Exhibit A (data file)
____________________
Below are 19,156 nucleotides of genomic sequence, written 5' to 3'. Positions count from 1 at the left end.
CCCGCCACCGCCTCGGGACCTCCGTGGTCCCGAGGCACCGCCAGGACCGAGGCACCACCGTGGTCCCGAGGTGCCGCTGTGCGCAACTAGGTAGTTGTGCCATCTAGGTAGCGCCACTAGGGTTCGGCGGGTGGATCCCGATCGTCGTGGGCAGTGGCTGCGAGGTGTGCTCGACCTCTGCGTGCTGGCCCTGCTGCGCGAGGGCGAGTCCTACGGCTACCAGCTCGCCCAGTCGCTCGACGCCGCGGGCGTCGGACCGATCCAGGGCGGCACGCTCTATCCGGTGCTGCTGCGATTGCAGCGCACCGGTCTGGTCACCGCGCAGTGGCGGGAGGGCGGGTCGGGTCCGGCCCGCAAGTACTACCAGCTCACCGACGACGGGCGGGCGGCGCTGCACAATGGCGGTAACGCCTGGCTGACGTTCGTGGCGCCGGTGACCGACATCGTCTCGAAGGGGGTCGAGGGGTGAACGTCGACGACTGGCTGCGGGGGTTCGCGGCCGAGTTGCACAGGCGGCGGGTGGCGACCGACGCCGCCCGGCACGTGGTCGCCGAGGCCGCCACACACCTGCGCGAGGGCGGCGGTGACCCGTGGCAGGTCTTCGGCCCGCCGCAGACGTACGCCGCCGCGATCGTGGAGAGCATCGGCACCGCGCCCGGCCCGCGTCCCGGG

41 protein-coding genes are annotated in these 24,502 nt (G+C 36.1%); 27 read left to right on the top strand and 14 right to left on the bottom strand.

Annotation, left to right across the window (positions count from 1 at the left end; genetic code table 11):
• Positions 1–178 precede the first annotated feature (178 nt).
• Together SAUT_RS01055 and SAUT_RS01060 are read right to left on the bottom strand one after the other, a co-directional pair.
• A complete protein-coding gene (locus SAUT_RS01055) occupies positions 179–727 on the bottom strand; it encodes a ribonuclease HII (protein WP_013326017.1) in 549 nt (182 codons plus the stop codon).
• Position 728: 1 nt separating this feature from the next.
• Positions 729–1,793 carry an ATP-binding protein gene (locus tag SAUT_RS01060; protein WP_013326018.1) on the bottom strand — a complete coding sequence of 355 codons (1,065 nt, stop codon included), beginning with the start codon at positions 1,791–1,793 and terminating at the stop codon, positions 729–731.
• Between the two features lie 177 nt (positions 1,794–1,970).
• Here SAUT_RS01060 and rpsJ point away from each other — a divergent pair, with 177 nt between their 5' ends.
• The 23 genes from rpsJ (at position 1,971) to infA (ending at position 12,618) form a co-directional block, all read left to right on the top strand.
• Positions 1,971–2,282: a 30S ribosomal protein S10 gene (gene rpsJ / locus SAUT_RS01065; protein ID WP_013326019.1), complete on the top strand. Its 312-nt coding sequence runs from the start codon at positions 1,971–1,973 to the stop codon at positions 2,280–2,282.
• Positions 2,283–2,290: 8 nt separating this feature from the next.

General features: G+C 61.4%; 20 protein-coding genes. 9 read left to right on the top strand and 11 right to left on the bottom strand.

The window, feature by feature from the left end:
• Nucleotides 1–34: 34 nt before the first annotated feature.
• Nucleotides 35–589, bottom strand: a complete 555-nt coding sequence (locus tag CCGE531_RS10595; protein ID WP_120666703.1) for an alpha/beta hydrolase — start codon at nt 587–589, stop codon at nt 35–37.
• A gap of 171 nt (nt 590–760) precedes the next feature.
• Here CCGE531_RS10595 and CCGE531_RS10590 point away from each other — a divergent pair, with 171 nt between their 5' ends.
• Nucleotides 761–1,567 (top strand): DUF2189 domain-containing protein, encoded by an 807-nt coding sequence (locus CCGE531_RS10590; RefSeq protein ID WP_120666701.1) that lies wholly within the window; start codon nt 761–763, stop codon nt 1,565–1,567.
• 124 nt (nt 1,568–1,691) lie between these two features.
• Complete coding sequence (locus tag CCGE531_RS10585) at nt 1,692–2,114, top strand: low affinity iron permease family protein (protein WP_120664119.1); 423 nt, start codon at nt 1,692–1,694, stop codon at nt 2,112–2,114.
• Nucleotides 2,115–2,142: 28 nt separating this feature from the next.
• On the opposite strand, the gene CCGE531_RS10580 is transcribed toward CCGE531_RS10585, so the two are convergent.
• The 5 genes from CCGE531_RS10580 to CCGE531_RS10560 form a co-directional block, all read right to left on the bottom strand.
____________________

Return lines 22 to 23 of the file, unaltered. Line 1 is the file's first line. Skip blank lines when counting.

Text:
• 124 nt (nt 1,568–1,691) lie between these two features.
• Complete coding sequence (locus tag CCGE531_RS10585) at nt 1,692–2,114, top strand: low affinity iron permease family protein (protein WP_120664119.1); 423 nt, start codon at nt 1,692–1,694, stop codon at nt 2,112–2,114.